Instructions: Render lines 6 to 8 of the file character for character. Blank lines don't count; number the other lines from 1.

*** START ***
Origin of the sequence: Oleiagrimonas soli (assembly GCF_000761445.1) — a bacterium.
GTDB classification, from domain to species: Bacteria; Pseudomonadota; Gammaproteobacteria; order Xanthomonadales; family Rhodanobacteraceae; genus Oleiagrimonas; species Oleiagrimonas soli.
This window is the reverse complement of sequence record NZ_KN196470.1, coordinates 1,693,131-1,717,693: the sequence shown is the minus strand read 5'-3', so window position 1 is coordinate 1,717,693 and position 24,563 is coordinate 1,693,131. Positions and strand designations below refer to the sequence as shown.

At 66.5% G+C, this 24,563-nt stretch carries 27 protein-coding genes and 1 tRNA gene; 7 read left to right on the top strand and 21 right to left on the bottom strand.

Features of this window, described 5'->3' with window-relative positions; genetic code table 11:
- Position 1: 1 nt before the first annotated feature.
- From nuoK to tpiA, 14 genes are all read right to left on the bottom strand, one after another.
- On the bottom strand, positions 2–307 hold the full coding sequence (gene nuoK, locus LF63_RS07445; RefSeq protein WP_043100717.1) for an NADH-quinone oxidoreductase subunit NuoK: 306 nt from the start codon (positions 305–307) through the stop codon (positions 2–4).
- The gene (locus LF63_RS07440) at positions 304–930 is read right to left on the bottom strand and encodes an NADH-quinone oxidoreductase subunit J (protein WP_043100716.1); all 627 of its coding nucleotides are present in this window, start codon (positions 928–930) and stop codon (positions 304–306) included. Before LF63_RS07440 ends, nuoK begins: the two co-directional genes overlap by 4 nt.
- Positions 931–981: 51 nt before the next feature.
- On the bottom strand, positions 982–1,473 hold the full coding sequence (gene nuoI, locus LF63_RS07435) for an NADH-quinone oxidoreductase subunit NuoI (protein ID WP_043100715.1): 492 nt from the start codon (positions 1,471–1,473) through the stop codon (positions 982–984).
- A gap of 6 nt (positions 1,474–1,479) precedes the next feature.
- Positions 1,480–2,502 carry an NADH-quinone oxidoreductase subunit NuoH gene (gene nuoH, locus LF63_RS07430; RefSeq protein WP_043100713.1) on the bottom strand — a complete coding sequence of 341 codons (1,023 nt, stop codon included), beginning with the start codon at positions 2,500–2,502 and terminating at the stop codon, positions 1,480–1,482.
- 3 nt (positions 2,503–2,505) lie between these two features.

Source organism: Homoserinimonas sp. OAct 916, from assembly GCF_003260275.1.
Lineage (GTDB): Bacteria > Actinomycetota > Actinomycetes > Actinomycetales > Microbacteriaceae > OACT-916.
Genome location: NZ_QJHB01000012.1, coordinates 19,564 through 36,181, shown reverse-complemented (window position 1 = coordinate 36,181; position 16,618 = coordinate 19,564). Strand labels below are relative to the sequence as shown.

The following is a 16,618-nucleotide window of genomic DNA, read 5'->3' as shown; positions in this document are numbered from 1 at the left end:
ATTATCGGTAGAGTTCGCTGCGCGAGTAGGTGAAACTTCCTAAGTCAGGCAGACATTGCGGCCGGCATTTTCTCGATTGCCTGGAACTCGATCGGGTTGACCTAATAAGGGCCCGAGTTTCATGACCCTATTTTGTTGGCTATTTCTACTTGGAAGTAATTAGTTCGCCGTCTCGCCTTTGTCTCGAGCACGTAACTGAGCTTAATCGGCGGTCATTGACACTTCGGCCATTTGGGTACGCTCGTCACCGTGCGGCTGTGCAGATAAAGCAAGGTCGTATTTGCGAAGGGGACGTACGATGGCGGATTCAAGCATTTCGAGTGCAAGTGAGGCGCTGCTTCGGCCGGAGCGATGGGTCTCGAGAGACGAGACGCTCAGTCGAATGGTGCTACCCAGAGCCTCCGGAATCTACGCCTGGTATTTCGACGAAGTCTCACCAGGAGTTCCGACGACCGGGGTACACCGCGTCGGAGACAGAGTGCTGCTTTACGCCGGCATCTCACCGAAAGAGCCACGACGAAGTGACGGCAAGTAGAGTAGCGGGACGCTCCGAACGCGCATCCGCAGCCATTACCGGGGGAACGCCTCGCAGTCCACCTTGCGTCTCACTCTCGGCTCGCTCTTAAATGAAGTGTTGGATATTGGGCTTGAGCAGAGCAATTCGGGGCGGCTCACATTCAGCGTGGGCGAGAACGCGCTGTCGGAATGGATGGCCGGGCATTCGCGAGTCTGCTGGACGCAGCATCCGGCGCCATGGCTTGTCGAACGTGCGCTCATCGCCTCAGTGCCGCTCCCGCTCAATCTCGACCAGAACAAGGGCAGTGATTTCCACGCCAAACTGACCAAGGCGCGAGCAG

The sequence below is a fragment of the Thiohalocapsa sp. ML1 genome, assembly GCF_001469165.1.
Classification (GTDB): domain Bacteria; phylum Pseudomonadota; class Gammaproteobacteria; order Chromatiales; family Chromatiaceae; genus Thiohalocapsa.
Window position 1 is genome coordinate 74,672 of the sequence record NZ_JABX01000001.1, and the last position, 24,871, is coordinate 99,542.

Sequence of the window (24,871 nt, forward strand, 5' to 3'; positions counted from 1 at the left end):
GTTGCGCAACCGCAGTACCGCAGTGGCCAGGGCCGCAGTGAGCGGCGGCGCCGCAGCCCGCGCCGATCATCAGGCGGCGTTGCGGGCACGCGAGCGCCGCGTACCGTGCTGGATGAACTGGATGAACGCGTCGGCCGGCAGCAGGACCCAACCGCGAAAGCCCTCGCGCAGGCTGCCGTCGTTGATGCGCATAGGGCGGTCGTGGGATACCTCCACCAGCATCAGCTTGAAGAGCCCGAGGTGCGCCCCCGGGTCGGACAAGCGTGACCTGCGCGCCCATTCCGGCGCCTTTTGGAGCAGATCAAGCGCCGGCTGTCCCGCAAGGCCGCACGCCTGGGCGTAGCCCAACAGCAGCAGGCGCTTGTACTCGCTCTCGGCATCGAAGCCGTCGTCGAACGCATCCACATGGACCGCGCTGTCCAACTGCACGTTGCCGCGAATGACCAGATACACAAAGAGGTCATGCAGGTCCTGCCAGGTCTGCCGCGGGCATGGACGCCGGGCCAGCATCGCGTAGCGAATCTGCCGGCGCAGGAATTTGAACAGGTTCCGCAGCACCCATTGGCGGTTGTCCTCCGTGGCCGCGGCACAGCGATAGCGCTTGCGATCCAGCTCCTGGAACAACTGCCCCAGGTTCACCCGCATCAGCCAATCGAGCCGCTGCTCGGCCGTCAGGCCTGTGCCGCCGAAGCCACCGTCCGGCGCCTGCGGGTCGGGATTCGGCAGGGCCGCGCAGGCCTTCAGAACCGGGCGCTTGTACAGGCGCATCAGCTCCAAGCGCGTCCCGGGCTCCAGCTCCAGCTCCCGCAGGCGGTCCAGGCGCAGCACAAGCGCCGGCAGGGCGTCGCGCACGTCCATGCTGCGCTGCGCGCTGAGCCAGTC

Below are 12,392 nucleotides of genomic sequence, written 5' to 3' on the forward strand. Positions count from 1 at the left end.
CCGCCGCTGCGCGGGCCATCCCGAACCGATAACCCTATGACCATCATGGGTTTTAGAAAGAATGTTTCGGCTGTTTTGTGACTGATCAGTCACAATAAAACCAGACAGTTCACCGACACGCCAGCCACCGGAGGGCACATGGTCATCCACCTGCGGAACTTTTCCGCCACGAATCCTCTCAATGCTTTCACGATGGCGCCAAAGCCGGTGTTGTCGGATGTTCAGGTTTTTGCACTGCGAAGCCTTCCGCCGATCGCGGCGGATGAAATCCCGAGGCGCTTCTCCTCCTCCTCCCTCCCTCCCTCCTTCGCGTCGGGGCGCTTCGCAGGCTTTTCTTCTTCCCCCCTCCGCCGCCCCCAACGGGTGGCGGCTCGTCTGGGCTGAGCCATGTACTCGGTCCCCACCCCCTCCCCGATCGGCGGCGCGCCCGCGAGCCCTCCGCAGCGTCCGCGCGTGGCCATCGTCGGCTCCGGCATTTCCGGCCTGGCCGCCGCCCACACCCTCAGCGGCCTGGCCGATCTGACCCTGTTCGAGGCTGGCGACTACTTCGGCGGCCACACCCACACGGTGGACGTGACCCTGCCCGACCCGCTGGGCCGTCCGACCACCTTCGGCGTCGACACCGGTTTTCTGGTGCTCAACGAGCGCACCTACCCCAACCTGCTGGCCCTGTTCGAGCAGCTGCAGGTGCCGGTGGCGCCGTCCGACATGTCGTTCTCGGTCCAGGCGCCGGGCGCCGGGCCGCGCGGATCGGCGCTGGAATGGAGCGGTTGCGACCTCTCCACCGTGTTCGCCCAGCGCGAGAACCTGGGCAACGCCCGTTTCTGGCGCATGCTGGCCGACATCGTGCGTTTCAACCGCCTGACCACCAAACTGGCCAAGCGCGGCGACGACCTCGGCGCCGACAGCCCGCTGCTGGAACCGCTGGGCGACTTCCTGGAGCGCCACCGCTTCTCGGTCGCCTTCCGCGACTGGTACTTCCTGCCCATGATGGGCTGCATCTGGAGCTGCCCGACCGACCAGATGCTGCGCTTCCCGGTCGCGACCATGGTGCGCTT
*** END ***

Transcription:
- Position 1: 1 nt before the first annotated feature.
- From nuoK to tpiA, 14 genes are all read right to left on the bottom strand, one after another.
- On the bottom strand, positions 2–307 hold the full coding sequence (gene nuoK, locus LF63_RS07445; RefSeq protein WP_043100717.1) for an NADH-quinone oxidoreductase subunit NuoK: 306 nt from the start codon (positions 305–307) through the stop codon (positions 2–4).